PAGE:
What was it that first called you to train as a OneSpirit interfaith minister? I’d been living in Hong Kong for about 7 years, after having lived in Findhorn. I felt the need again for more spiritual nourishment, and was drawn to both the community of Auroville in India, and the Interfaith Seminary (as it was called). I went to India and realised unexpectedly that my path was to re-engage with my western side (having been born in Asia). Whist this delayed my Seminary start by a year, it enabled me to come fully committed. Alongside this, I was the moderator of the Hong Kong Interfaith Network, and was deeply inspired by the embodied service of my clergy colleagues — the way they would pray for those of us suffering, and support congregants and others who were ill or had family who’d passed on. And I was impressed by those I knew at Findhorn who had done the training and how it had touched them.
In which year were you ordained? 2008
What is your minister’s vow, and your relationship to it?
I love fully and serve God. To be honest, I had to look it up for this piece. The spirit behind my vow — that of devotion to God — has stayed alive; and forgetting it is a reflection of having been at times a little lost from the depths of that aspiration. It’s good to say it aloud again!
What was the most important thing that changed in your life as a result of the training?
The world of rituals and ceremony has opened up for me. I have a love of rites of passage and rituals now. My natural sense of devotion has a larger box to express itself through, called being an ‘interfaith minister’.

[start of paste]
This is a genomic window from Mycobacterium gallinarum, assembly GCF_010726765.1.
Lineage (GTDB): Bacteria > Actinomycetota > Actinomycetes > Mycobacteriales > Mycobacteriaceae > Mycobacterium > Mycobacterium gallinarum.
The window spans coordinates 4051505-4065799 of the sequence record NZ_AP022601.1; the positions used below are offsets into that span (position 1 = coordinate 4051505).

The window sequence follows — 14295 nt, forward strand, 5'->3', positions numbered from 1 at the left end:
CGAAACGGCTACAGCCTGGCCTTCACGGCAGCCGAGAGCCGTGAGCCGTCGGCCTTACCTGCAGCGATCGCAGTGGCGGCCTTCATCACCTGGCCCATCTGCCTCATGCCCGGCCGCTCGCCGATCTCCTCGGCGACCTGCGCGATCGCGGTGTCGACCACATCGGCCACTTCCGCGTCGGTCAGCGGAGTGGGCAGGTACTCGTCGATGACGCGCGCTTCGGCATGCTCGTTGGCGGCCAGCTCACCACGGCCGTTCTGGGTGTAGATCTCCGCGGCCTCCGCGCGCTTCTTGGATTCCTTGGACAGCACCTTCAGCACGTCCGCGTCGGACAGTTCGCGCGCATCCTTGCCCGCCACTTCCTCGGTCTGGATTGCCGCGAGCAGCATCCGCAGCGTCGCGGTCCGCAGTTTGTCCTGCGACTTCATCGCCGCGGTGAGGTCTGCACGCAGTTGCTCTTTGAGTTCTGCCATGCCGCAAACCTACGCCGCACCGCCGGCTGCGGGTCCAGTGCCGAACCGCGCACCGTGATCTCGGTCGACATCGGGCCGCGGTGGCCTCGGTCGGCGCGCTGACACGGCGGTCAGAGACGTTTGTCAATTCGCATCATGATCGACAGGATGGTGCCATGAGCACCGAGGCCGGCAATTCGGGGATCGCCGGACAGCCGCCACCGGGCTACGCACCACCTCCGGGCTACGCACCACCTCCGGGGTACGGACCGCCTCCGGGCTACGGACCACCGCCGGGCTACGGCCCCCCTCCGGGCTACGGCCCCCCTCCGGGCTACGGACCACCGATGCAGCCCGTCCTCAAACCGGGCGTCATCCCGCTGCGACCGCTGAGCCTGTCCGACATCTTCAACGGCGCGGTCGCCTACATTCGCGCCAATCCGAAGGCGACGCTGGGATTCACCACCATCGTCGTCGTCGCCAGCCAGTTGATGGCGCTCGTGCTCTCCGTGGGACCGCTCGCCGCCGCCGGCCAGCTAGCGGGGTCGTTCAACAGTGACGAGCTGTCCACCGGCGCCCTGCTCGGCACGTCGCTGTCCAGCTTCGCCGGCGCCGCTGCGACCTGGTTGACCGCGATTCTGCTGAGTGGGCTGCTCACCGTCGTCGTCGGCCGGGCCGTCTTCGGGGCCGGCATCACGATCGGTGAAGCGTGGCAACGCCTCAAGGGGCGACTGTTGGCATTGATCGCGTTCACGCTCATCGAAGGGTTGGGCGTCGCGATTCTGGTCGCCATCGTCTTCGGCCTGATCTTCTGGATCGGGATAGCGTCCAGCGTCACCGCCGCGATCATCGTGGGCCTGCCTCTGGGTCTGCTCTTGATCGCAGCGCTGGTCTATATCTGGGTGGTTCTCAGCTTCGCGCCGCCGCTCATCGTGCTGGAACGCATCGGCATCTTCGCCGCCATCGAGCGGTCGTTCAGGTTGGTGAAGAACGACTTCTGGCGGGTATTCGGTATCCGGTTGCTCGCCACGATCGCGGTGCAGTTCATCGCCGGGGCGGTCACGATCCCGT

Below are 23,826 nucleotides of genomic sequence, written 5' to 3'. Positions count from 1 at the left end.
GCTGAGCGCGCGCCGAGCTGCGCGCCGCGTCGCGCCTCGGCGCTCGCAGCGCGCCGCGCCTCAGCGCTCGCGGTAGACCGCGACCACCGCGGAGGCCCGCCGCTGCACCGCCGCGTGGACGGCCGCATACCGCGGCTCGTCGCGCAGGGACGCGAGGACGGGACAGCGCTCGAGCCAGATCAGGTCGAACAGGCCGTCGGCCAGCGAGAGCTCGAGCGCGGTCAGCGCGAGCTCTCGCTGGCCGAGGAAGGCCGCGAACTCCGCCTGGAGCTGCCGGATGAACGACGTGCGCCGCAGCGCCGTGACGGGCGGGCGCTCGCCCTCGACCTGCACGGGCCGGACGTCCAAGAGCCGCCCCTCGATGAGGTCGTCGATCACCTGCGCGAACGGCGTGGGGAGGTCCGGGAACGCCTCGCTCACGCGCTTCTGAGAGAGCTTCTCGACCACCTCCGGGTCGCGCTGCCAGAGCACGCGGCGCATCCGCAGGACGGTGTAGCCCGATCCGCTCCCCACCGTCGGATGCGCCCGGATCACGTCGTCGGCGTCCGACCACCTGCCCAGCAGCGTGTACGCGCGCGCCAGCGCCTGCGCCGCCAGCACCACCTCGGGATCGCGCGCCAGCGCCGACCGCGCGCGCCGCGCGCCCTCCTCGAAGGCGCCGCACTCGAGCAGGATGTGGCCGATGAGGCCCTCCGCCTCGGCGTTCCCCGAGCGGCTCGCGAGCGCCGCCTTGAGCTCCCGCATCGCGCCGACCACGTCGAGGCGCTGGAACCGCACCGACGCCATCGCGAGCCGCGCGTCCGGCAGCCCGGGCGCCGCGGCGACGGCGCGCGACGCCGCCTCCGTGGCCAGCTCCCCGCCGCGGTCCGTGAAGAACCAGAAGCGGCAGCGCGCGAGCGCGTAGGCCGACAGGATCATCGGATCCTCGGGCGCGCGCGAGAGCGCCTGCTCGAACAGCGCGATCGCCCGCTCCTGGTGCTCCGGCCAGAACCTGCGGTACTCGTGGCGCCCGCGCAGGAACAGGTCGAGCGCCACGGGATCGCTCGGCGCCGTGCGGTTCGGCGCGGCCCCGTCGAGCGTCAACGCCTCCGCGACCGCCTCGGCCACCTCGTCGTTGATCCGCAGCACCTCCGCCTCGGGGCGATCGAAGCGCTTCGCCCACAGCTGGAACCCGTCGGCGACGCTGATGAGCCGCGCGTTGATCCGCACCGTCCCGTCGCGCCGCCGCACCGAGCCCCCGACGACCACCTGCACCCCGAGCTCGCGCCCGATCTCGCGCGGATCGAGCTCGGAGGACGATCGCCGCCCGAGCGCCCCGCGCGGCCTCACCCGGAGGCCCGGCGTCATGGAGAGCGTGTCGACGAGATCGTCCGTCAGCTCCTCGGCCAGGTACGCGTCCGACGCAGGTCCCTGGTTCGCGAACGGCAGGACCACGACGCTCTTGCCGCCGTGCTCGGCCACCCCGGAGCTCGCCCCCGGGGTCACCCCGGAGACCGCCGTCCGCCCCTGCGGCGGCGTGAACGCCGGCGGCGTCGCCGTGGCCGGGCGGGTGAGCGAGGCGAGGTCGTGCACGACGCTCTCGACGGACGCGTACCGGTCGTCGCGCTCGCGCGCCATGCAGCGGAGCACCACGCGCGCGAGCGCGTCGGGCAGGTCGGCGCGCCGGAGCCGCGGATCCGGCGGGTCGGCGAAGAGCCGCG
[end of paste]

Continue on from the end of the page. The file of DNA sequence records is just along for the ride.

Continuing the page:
How does your ministry or your life’s purpose manifest in the world now?
On a formal level, it has mainly been through weddings, with some funerals. On a deeper dreaming level, I am still searching for my note to sound more fully (and will it not always be thus?). Small things can touch me in my life, and I aspire to feel God in all that I do. I’m writing my thesis for my psychotherapy training on ‘God and Therapy’, and my impulse is to marry the deep joy - ananda - I had in the Seminary, with Process Work psychotherapy.
What main sources of inspiration or guidance do you draw on for your continuing spiritual journey?
Wilderness feeds me with an energy which is palpable. I’ve become fascinated by dreams and try to live them in my waking life (or is it the other way around? Dreams can be more real than ‘reality’ sometimes). I am learning to live the meanings that dreams give me.
Where is your ‘edge’ currently — what most challenges you on your path?
My edge is the Process Work psychotherapy because it is such a rigorous training. Working with my inner critic and noticing where i can improve is a continual edge. When I’m on and over my edge, there is this feeling of being opened to the new, and to Love and to God. And finding and living my deepest calling, is also an edge that I continually grapple with.
How do you envision your ministry developing in future?
I love it when I combine all parts of myself. Last year I created pre-marriage counselling sessions for couples, where i combined my therapy and ministry trainings. I’d love to find more new expressions like that, which emerge from my deepest self.